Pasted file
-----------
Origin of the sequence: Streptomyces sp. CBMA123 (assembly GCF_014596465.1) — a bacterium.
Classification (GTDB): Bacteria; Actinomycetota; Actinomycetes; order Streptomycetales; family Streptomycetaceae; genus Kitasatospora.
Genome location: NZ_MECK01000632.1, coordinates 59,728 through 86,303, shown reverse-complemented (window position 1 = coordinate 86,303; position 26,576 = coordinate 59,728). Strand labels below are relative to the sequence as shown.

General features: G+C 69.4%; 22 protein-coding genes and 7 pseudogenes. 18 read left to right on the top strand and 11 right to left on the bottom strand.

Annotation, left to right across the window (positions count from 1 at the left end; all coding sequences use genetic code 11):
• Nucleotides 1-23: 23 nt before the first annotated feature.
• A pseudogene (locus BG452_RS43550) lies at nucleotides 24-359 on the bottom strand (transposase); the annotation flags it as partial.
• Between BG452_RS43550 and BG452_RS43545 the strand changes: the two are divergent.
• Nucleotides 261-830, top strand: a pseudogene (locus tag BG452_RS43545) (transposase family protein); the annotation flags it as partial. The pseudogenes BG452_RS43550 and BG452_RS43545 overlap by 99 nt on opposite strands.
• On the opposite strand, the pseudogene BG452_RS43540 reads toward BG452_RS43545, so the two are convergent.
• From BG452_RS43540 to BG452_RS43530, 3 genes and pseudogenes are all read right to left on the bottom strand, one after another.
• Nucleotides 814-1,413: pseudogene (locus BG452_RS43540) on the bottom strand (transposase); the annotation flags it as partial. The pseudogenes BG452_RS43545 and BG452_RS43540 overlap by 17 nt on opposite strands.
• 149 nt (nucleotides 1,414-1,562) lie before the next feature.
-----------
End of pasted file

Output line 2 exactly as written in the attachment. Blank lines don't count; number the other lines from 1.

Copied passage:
Classification (GTDB): Bacteria; Actinomycetota; Actinomycetes; order Streptomycetales; family Streptomycetaceae; genus Kitasatospora.